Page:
Thursday 29 September 2016

Turbo-charged protein 'can fight any cancer'

Sarah Knapton

Published 18/04/2015 | 02:30

A protein which 'turbo-charges' the immune system so that it can fight off any cancer or virus has been discovered by scientists
A protein which 'turbo-charges' the immune system so that it can fight off any cancer or virus has been discovered by scientists

A protein which 'turbo-charges' the immune system so that it can fight off any cancer or virus has been discovered by scientists.

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In a breakthrough described as a 'game-changer' for cancer treatment, researchers at Imperial College London found a previously unknown molecule which boosts the body's ability to fight off chronic illnesses.

Scientists at the college who led the study are now developing a gene therapy based on the protein and hope to begin human trials in three years.

"This is exciting because we have found a completely different way to use the immune system to fight cancer," said Professor Philip Ashton-Rickardt, from the Section of Immunobiology in the Department of Medicine at Imperial, who led the study.

"It could be a game-changer for treating a number of different cancers and viruses.

"This is a completely unknown protein. Nobody had ever seen it before or was even aware that it existed. It looks and acts like no other protein."

The protein - named lymphocyte expansion molecule, or LEM, promotes the spread of cancer-killing 'T cells' by generating large amounts of energy.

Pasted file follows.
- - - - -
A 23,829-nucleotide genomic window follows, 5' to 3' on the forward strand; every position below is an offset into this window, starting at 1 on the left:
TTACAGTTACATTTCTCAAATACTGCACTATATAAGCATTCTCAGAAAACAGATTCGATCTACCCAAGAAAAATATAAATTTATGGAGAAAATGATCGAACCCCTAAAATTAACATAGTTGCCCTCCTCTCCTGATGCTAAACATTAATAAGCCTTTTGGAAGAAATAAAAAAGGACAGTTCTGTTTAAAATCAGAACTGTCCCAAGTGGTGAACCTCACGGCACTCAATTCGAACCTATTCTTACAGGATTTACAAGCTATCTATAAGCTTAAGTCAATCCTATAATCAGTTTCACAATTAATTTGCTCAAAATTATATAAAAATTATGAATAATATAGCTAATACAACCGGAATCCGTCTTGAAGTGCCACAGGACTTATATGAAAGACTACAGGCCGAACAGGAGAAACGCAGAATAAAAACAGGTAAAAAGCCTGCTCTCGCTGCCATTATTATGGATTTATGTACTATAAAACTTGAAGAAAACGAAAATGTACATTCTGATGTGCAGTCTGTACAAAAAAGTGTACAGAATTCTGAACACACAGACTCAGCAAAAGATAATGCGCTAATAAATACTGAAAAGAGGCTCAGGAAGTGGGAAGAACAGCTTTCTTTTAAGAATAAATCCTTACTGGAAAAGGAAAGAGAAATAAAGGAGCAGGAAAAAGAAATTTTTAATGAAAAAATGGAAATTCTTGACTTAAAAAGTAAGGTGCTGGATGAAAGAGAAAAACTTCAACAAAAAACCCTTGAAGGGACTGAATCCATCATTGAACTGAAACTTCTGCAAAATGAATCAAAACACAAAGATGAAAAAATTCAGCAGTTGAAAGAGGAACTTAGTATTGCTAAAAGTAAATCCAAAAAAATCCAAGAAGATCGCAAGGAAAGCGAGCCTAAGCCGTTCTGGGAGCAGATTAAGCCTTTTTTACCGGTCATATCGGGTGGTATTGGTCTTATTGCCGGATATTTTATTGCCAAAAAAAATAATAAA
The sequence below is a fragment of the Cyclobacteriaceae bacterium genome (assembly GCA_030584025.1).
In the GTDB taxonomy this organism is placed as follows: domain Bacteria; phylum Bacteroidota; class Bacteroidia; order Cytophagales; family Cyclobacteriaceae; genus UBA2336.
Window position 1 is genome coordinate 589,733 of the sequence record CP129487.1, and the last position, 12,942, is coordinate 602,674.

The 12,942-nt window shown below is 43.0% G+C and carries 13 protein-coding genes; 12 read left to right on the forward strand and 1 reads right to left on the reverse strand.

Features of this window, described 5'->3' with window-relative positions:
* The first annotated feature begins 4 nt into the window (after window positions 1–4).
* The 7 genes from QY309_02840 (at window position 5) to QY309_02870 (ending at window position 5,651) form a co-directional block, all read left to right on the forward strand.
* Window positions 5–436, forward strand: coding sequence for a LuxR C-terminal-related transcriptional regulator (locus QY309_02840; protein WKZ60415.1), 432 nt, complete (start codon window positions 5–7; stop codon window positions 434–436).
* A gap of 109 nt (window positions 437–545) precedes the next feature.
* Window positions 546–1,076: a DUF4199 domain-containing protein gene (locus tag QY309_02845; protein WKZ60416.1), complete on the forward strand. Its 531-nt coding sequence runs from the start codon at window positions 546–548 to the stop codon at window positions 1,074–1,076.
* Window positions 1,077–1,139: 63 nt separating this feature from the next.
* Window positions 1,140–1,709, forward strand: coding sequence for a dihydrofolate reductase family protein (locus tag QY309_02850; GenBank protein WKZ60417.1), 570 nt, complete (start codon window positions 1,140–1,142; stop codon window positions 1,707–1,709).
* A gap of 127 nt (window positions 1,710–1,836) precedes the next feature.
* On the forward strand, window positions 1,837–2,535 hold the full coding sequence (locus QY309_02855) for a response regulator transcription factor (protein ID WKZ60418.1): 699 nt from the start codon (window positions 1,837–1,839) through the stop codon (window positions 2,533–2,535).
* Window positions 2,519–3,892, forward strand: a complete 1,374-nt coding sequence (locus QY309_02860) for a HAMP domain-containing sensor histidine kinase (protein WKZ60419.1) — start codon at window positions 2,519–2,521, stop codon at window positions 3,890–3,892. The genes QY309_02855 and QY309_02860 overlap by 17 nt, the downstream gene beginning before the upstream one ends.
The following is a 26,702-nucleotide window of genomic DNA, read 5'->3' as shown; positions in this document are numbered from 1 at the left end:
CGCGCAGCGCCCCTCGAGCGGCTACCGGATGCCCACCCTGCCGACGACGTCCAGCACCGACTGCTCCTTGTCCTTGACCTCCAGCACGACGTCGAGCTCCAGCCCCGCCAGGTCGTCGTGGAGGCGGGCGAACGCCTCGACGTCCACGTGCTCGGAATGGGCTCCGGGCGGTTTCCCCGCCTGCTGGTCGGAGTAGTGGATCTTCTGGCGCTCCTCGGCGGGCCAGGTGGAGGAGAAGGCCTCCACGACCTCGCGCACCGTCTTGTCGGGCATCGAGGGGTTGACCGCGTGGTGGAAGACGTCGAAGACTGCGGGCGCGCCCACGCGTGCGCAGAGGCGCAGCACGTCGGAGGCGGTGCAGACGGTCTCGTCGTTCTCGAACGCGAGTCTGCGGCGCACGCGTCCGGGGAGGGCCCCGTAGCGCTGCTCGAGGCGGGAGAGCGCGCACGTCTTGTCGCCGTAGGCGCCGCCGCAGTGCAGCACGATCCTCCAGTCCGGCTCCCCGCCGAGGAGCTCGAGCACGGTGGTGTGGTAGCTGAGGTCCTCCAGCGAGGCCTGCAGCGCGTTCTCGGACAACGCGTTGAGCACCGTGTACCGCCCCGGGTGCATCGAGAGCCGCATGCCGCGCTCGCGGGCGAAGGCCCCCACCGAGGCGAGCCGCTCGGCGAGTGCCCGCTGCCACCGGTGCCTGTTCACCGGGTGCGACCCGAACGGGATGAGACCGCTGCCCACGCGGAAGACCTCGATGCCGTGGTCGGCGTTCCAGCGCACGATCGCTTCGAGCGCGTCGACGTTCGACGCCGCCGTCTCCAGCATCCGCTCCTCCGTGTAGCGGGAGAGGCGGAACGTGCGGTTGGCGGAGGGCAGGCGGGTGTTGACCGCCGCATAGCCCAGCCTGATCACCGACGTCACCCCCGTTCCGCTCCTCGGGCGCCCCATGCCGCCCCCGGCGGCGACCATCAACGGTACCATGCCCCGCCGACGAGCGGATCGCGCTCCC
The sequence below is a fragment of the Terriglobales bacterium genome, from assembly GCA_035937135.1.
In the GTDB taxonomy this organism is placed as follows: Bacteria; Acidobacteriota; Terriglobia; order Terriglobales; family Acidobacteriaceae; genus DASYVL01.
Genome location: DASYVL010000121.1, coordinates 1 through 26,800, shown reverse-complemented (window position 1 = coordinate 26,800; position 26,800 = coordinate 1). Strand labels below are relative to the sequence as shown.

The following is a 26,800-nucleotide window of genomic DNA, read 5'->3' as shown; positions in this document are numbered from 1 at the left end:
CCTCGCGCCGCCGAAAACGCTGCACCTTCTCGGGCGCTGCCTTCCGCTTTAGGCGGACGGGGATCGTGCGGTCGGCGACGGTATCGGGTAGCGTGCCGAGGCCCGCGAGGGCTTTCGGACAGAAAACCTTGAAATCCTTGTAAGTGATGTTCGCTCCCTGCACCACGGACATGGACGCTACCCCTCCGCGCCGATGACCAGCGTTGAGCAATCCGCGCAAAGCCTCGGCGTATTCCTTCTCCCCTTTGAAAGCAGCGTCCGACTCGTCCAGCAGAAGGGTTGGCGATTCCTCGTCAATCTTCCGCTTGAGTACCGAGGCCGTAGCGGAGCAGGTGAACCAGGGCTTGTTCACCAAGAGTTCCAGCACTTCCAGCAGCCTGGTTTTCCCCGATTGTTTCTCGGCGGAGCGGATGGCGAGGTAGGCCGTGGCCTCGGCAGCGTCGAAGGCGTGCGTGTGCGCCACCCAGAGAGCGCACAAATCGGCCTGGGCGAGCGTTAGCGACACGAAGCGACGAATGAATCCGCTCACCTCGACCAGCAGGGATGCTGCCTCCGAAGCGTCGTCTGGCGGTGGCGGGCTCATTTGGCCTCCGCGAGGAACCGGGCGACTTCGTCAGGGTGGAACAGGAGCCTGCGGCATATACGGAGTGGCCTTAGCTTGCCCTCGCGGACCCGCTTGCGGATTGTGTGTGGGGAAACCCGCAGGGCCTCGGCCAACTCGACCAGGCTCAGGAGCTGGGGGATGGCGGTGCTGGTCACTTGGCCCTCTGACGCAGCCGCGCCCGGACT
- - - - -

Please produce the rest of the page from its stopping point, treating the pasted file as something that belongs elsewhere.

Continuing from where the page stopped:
Normally when the immune system detects cancer, it goes into overdrive trying to fight the disease, flooding the body with T cells. But it quickly runs out of steam.

The new protein causes an energy boost that makes T cells in such great numbers the cancer cannot fight them off.

It also causes a boost of immune memory cells which are able to recognise tumours and viruses they have encountered previously so there is less chance that they will return.

The team made the discovery while screening mice with genetic mutations. Researchers are hoping to produce a gene therapy whereby T cells of cancer patients could be enhanced with the protein and then injected back into the body.

The research was published in the journal 'Science'. (© Daily Telegraph London)

Irish Independent

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